How historic districts hinder energy efficiency, Mandalay Homes' latest smart energy features, the rise of the rich renter, and software for 'entire lifecycle of building process,' and why walking and biking has become dangerous
Katerra Launches Software Platform for ‘Entire Lifecycle of the Building Process’
Katerra recently launched a new suite of technology products for the “entire lifecycle of the building process.” The proprietary software integrates data gathered throughout a building’s supply chain and construction process. Apollo Construct, a project management tool for estimation and scheduling, will be the first application offered.
The Apollo suite will also include Apollo Insight and Apollo Connect, which incorporate visual 3D design feasibility studies and BIM-based budgeting tools. Katerra aims to build its products using open API integration to make use of tools currently used in construction workflows.
The company also announced Katerra Building Platforms system, a method for designing buildings as “manufactured, repeatable products, while still maintaining design configuration options for various clients, regions, and markets.”
High-income Renters now the Fastest-Growing Housing Market Segment
High-income renters are now the fastest-growing segment of the housing population, according to a study by Apartment List. The number of households who earn six-figures and choose to rent has grown 48 percent over the past decade, the study found. Multi-family construction has quadrupled since 2010 and now exceeds pre-recession levels, with most of the activity on the high end.
Many high-earners increasingly value the flexibility of renting and want to live close to high-paying jobs in city centers. Many high earners are locked out of home ownership by the high cost of purchasing a home while managing student loan debt and stricter lending standards.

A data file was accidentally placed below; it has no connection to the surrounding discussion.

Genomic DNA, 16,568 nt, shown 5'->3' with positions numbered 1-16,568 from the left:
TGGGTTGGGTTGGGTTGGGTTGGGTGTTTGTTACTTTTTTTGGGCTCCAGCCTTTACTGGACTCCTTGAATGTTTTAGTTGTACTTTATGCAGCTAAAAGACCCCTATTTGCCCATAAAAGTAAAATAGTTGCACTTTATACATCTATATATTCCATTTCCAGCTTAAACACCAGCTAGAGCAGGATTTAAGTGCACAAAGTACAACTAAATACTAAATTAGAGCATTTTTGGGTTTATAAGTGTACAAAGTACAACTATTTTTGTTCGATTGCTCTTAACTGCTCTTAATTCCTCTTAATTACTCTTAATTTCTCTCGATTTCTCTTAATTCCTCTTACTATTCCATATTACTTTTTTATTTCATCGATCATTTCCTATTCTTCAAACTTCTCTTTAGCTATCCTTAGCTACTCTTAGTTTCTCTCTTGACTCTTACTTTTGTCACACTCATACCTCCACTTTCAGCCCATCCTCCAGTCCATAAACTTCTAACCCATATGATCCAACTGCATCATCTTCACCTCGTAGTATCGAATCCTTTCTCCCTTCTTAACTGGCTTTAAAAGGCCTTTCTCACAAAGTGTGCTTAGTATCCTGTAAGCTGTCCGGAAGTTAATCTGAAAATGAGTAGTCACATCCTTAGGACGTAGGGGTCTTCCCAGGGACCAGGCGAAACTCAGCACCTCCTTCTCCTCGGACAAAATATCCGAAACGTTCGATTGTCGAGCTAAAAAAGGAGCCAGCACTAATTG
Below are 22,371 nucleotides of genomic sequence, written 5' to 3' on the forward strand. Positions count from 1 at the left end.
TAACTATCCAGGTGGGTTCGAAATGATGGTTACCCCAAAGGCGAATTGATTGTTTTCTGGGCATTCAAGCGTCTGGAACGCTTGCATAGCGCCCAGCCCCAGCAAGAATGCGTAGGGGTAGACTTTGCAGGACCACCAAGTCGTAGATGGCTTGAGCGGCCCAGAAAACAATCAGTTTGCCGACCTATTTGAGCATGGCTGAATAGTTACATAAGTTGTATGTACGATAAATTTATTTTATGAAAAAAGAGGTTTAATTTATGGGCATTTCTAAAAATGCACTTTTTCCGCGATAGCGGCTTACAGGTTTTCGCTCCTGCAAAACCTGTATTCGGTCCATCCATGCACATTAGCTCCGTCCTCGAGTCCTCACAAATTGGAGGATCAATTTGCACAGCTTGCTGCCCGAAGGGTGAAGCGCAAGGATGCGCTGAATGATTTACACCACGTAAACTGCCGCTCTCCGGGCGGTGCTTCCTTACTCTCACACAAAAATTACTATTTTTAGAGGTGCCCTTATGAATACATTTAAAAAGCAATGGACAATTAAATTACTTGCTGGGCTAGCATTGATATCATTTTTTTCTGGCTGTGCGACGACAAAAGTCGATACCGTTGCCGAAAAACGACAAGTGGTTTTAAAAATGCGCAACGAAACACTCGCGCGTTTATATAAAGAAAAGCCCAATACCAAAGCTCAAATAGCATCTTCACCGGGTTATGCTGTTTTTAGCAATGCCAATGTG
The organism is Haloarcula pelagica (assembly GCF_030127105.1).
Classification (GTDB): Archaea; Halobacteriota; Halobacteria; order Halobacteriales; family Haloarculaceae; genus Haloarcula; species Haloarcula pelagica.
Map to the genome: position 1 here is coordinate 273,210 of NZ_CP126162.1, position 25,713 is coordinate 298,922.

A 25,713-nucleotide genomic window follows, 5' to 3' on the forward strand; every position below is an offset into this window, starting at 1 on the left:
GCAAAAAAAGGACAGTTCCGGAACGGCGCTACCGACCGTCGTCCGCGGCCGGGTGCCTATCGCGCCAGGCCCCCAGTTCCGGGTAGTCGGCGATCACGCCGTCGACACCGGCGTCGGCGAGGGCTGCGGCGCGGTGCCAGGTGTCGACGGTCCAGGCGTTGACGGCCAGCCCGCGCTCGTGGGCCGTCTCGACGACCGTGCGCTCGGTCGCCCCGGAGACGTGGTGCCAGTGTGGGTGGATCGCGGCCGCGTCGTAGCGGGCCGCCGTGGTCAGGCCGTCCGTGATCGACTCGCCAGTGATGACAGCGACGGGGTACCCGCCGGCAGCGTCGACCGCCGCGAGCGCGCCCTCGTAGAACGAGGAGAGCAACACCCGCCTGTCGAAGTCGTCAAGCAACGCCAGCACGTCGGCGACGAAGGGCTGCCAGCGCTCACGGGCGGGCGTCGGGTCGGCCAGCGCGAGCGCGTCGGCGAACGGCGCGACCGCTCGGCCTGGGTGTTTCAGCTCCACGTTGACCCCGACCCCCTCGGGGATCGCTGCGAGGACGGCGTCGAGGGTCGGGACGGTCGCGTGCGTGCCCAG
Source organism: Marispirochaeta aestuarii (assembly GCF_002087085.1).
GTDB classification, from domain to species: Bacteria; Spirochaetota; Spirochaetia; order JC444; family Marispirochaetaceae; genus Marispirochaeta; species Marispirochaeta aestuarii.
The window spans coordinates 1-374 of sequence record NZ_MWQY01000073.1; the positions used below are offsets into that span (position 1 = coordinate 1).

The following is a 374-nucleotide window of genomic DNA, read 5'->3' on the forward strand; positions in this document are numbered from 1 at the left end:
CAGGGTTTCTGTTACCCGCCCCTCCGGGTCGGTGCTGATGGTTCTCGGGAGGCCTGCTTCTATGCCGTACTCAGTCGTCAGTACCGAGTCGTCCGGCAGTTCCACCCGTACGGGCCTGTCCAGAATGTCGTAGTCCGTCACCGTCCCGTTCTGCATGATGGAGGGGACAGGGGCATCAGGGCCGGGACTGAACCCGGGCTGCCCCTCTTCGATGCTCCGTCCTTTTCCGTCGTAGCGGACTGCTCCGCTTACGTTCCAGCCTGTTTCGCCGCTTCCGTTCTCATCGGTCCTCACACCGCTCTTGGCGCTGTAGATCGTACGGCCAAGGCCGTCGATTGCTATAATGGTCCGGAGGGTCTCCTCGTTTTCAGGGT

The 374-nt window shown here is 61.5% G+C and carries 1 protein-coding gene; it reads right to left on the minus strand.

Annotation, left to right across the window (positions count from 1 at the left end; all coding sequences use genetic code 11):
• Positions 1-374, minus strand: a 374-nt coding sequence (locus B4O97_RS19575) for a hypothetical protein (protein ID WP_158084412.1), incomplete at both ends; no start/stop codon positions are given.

The rise of high-income renters has been most dramatic in mid-size, growing metropolitan areas, particularly Denver, Austin, and Oklahoma City. Growth in this category has been slower in the largest and most expensive markets, including New York, Los Angeles, and San Francisco.
U.S. Cities Have Become More Dangerous for Bicyclists and Pedestrians
Across the U.S., cities are encouraging residents to walk and bike more, but these activities can be deadly. That’s because roads are still dominated by fast-moving vehicular traffic. Since 2010, cyclist fatalities have increased by 25 percent, and pedestrian deaths have skyrocketed by 45 percent.
Motorists in many cities are able to turn onto streets at intersections where pedestrians are crossing. Most pedestrians and bicyclists are killed or injured while they are obeying the law.
Several measures could reduce the number of deaths. Automobile manufacturers could make vehicles less threatening to pedestrians and bicyclists by reducing the height of front bumpers. Cities could make streets safer with speed limit reductions, traffic calming measures, and better education for all road users.
Smart Energy Home Features Overcome Solar Power Supply/Demand Imbalance
Arizona-based Mandalay Homes introduced a set of smart energy features that includes a well-insulated building shell, high-efficiency heating and cooling systems, and on-site solar with battery storage. The iON Series optimizes energy collection, storage, and management to overcome the so-called “duck curve.”
The “duck curve” is an imbalance in supply and demand because daily peak demand occurs in the late afternoon and evening. But, peak energy production from solar electric panels occurs closer to midday. The electric grid has been unable to store the excess electricity from renewable sources for when it’s needed most. The iON Series counteracts this situation with its ability to store energy from peak periods onsite while still being integrated with the grid.
Historic District Watchdogs Hindering Energy Efficiency
Historic districts have been created in some cities to preserve the look of homes that are more than 100 years old. Such is the case in Portland, Maine, where historic district regulations include sightline rules about solar panels and preservation of antique windows. These rules hinder the greening of older homes, according to a critic who installed solar panels on his home a few years ago.
The home is a three-story, flat-roofed building in Portland. Historic district rules meant that the panels had to be installed at a very low angle, about 7 degrees. The low-angled space between the panels and the roof collects snow, which may not melt until spring. That means the solar panels remain covered by snow and may not produce energy during much of the winter.